3.5 out of 5 stars
I love historical fiction, and Shakespeare, so Saving Hamlet was right up my alley: a cute and quirky twist on both ideas.
Saving Hamlet is the story of Emma Allen, high school sports star-turned-theater nerd, embarking on her first theatrical stage manager job: her school’s production of ‘Hamlet.’ As drama unfolds both on-stage and off, Emma becomes increasingly stressed. Working late one night, she falls through the newly sawed trapdoor in the school’s stage… and lands in The Globe Theatre, in Elizabethan England, during Shakespeare’s own rehearsal’s for ‘Hamlet.’
Unlike most stories in the time-travel ouvre, Emma can go back and forth between her time and The Globe at will. It makes for a fun plot device – she’s learning how to stage manage with real Shakespeare and bringing it back t0 present day high school Shakespeare. You can imagine how the two measure up – or don’t.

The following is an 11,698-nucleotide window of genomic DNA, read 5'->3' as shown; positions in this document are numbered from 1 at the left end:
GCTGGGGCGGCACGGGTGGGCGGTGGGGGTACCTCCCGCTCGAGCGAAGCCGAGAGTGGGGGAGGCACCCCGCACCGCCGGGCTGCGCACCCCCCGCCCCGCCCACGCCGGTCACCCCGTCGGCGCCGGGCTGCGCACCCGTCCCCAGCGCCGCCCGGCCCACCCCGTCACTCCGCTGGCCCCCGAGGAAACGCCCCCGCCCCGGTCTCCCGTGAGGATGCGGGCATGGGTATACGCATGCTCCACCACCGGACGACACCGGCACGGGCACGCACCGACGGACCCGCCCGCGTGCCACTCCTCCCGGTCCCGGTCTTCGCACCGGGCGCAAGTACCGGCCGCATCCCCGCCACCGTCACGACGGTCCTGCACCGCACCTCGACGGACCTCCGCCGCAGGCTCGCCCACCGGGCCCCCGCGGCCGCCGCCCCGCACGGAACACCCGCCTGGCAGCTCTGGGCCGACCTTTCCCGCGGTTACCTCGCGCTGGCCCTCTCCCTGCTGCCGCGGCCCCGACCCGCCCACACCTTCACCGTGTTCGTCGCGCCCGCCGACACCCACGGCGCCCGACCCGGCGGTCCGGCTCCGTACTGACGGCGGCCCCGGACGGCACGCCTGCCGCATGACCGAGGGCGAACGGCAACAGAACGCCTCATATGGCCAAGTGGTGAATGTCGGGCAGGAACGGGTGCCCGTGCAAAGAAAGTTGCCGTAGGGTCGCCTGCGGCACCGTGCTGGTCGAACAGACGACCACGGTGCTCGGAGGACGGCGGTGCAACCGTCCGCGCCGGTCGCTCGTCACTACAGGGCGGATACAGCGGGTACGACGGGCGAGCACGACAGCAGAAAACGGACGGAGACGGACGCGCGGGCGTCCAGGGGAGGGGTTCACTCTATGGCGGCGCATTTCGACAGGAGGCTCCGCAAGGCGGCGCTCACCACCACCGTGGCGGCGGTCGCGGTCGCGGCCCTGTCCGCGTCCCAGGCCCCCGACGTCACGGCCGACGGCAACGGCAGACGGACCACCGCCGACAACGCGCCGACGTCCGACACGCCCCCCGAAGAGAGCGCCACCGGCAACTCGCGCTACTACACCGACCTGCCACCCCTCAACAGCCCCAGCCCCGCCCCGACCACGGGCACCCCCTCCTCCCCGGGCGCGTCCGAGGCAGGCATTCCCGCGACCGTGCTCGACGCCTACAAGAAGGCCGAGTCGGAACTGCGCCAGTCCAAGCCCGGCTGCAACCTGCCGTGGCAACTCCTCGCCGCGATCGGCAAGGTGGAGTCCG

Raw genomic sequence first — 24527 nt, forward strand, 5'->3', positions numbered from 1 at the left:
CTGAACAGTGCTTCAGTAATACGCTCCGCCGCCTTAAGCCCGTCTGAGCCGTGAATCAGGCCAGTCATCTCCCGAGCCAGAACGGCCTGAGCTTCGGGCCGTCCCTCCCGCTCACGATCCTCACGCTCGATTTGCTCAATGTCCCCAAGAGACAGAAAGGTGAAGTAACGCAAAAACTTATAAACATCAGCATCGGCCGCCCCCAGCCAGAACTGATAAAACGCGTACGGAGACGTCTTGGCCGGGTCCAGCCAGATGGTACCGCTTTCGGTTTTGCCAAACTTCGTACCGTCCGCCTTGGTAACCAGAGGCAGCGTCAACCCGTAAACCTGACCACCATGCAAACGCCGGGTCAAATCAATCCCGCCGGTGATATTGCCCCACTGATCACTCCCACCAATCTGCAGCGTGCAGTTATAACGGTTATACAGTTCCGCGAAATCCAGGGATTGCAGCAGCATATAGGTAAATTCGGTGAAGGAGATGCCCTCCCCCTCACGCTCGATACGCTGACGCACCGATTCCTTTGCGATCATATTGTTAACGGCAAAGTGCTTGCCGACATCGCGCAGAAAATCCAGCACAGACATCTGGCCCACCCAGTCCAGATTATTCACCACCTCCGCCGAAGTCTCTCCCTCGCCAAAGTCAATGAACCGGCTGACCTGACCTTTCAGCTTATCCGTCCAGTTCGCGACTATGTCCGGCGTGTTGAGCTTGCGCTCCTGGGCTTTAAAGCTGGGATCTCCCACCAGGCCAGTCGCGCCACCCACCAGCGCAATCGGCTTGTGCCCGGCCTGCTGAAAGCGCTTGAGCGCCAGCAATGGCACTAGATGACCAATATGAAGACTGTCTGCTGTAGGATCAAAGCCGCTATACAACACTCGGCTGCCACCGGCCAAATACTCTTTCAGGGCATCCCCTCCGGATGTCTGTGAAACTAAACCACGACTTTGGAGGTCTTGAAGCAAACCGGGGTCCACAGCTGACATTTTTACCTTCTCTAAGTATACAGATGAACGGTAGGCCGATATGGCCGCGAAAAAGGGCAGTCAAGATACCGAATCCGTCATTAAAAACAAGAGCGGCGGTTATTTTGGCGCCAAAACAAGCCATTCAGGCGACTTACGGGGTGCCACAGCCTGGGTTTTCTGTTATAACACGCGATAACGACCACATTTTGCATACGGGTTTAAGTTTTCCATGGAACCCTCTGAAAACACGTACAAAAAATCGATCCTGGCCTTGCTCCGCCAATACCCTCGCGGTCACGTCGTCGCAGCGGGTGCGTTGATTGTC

The hallmarks or high school angst are here: crushes, popularity contests, mean girls, athletic prowess. What Booth does with impressive dexterity is layer in a truly sad storyline: leading lady of the stage, LuLu, has recently come out as bisexual, and it goes over very poorly with her family. How that affects Lulu, her friends, the show and the story as whole is a bittersweet and compelling element most frothy, fun high school-based novels would avoid.
Saving Hamlet made me want to revisit Shakespeare, and maybe even catch a high school play. Though not a high school Shakespeare play. For that particular itch, I’ll safely re-watch the brilliance that is “10 Things I Hate About You.”